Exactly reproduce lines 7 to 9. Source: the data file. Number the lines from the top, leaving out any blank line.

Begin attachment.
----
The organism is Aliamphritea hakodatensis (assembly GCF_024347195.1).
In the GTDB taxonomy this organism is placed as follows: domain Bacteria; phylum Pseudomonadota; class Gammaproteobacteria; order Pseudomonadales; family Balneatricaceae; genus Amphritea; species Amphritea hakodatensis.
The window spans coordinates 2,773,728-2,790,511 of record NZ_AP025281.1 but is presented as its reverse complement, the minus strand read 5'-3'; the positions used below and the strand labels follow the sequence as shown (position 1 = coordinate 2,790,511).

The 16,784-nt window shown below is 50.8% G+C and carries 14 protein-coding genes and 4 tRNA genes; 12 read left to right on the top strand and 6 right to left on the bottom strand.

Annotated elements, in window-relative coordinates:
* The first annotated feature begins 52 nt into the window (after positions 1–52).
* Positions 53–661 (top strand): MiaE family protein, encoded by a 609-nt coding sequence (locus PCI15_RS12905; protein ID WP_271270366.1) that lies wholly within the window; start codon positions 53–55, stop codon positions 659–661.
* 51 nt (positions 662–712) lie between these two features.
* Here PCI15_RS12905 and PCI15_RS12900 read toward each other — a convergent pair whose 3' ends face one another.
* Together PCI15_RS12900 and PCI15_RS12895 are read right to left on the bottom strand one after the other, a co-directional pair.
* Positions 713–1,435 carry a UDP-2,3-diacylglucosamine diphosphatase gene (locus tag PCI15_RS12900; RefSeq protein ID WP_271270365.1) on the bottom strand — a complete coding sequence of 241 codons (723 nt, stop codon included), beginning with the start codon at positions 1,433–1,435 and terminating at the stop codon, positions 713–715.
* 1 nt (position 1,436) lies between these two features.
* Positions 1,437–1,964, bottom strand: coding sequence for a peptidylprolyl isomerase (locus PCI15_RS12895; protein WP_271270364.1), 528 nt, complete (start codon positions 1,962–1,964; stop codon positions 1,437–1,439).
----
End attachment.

* Positions 53–661 (top strand): MiaE family protein, encoded by a 609-nt coding sequence (locus PCI15_RS12905; protein ID WP_271270366.1) that lies wholly within the window; start codon positions 53–55, stop codon positions 659–661.
* 51 nt (positions 662–712) lie between these two features.
* Here PCI15_RS12905 and PCI15_RS12900 read toward each other — a convergent pair whose 3' ends face one another.